The list of films, television shows and documentaries based on historical incidents goes on and on and on, (and on). For historians that is a blessing and curse. Movies, television and Ken Burns' documentaries often expose the public to new stories or new viewpoints. But they also, sometimes, can skew the truth for entertainment value or offer a less nuanced view of history than the evidence suggests. That’s why, in 2015, the Smithsonian’s National Museum of American History and the National Endowment for the Humanities teamed up to create the History Film Forum, a festival and discussion of the ways history is presented on film and how that shapes public perception of history. The second Forum begins today and runs through Sunday, March 12.
“Millions of people enter history through movies and other entertainment,” John Gray, director of the National Museum of American History says in a press release. “The History Film Forum will examine how history filmmaking reveals both truth and myth and how we as a society view ourselves.”
Christopher Wilson, executive director and curator of the Forum says that while all of the academic writing, research and museum exhibits produced each year reach some percentage of the public, many more are touched and influenced by popular films and television. That’s one reason why he hopes to take an annual look at the state of public history in films, television and the internet.
“Film transports us to another time and place. When that time and place actually existed in our past, we take away an altered understanding of history,” he writes on the Forum’s website. “Sometimes the powerful images and emotions at work in film offer new understanding of history, other times the power of the medium works to reinforce or create myths. Because film is so elemental to the way the public understands and experiences history, I am so pleased that we will continue to explore film as a tool for interpreting and learning history in our History Film Forum.”
Most presentations will be held in the National Museum of American History’s Warner Theater, including the following notable forums (see a full schedule here). The presentations are also streaming live here.
"TIMELESS" (Re)Creating American History, 7:30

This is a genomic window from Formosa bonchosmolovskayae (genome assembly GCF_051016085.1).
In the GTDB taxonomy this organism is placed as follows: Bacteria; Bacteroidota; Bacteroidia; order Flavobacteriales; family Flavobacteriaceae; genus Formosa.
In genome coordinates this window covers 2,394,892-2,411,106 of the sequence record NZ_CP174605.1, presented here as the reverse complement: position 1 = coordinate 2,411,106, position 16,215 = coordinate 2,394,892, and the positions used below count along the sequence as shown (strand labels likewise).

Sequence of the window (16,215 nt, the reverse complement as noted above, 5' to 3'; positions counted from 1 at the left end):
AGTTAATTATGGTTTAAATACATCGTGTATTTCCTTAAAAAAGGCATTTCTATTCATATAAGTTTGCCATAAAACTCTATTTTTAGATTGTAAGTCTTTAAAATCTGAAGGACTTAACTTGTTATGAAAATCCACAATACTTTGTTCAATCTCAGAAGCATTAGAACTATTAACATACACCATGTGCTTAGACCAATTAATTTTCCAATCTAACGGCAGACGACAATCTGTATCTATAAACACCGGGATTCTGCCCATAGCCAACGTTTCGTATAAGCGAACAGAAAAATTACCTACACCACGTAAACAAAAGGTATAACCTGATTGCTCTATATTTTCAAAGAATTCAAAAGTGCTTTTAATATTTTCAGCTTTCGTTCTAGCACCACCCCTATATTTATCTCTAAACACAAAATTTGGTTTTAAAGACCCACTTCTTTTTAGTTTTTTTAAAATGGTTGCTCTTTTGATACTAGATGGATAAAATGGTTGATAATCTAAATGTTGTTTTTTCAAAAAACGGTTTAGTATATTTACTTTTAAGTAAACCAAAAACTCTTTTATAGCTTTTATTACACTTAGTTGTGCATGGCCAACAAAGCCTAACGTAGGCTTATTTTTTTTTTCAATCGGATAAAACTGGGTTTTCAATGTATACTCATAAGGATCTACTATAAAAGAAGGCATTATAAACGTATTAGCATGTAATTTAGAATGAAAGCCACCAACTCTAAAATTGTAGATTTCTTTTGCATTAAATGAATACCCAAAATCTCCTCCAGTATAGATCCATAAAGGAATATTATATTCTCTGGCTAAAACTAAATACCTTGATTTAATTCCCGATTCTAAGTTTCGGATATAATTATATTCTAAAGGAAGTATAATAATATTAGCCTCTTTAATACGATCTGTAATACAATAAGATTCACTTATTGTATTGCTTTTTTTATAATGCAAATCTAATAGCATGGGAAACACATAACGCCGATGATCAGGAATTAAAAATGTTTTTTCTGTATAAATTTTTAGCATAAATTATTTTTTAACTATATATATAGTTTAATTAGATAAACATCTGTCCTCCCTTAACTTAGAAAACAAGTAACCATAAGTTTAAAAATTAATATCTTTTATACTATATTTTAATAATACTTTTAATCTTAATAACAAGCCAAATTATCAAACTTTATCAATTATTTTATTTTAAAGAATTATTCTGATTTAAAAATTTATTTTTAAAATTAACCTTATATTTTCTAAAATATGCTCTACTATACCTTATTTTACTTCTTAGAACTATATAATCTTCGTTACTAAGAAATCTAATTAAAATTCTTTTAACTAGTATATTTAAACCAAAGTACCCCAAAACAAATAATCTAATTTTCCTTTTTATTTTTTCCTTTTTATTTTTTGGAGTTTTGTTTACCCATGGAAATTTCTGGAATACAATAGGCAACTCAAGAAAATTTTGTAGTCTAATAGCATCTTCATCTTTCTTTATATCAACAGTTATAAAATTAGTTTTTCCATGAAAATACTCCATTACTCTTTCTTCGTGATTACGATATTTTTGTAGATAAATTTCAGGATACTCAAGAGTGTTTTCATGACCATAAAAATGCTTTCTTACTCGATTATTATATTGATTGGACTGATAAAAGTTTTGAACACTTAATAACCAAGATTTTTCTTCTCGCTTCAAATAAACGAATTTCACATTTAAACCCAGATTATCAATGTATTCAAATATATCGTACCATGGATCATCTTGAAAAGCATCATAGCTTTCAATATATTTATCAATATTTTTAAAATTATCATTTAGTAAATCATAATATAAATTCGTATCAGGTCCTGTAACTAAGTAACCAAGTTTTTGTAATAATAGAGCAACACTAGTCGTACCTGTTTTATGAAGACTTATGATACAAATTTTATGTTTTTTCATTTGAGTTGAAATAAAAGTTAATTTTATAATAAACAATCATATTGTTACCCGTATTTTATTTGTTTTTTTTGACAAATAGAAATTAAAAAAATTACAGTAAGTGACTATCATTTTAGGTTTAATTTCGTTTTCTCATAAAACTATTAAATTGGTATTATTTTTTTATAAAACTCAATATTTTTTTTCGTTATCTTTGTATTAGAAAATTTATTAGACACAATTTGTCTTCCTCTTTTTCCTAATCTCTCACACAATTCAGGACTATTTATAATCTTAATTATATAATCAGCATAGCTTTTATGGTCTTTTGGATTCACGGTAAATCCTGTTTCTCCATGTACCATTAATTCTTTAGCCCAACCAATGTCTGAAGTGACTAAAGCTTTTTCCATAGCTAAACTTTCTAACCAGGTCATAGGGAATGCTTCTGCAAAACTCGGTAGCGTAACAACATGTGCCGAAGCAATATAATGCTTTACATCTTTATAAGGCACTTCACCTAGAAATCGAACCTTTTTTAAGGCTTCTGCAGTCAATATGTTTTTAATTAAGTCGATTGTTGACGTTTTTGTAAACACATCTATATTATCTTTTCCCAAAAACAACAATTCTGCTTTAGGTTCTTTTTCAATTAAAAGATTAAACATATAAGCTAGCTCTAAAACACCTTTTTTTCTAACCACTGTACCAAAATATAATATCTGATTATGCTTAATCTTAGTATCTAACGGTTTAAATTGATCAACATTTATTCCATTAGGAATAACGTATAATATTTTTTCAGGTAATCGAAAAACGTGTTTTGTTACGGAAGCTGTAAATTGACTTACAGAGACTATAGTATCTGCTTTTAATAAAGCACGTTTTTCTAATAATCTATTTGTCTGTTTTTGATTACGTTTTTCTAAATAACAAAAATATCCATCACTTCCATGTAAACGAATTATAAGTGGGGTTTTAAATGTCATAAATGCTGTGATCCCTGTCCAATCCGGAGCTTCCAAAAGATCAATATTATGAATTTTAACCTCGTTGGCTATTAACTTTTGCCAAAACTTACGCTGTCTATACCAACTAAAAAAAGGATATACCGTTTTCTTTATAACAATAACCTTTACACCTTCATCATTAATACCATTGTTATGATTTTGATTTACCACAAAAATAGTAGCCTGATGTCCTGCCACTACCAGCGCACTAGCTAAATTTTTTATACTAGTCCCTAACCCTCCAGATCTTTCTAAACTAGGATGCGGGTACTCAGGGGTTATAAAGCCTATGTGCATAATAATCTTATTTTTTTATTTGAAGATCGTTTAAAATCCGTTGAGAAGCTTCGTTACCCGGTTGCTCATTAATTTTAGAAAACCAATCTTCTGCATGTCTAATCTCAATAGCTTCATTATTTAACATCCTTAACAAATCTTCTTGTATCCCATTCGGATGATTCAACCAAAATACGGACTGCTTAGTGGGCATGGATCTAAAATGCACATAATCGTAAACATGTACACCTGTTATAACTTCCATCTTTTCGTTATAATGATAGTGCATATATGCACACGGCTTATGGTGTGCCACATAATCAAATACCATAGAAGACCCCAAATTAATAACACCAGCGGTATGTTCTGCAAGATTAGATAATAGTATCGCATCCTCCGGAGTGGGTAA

"Timeless" is NBC’s latest iteration on a popular TV trope—traveling back in time to change the future. A riff on series like "Quantum Leap," "Early Edition" and "Doctor Who," the show is part of time-travel resurgence, which includes recent series such as ABC’s "Time After Time," CW’s "Legends of Tomorrow" and Fox’s comedy "Making History." The panel includes a screening of an episode about the assassination of Abraham Lincoln and will feature a discussion moderated by MSNBC Host Thomas Roberts with "Timeless" stars Abigail Spencer, Malcolm Barrett, and Matt Lanter, the show's creators and Georgetown University historian Brian Taylor.
The Loving Story, 3:00
Nancy Buirski’s 2011 feature-length documentary The Loving Story about the landmark 1967 Supreme Court case Loving v. Virginia that invalidated laws forbidding interracial marriage in the U.S. made the Oscar-shortlist selection. It also informed the 2016 Jeff Nichols feature film Loving, produced by Buirski, which led to a Best Actress Oscar nomination for its star Ruth Negga. The panel includes a screening of The Loving Story and a discussion with Buirski about how her deeply researched documentary became a critically acclaimed narrative film.
Edgar Allan Poe: Buried Alive, 7:00
In filmmaker Eric Stange's new documentary, Edgar Allan Poe: Buried Alive scheduled to debut on PBS’s American Masters series next fall, he argues that while Poe’s work has influenced American culture in a myriad ways, what most people know about the man himself is very wrong. Using recent scholarship, the documentary looks how Poe was not just a creepy uncle, but a nuanced writer whose work reflected the extraordinary and frightening changes taking place in United States during his day. An advance screening of the show will be followed by a discussion with Stange and Louisiana State Poe scholar J. Gerald Kennedy.
Hollywood Shuffle? Black History on Film, 4:00
The African American Film Critics Association dubbed 2016 the best year ever for black Americans in cinema, and it's not hard to see why. Films and documentaries like Moonlight, Hidden Figures, I am not your Negro and 13th garnered critical acclaim and topped box office charts. But the fight for diversity in Hollywood remains a huge problem. A panel of experts weigh in on whether this is the beginning of a true shift for telling diverse stories or whether other factors made 2016 special. The panel is moderated by Kelley Carter, host of ESPN’s "The Undefeated," a show about the intersection of race, culture and sports and includes National Museum of American History curator Fath Davis Ruffins, filmmaker Sam Pollard and April Reign, managing editor of Broadway Black, a news outlet about African Americans in theater and the founder of the #OscarsSoWhite movement.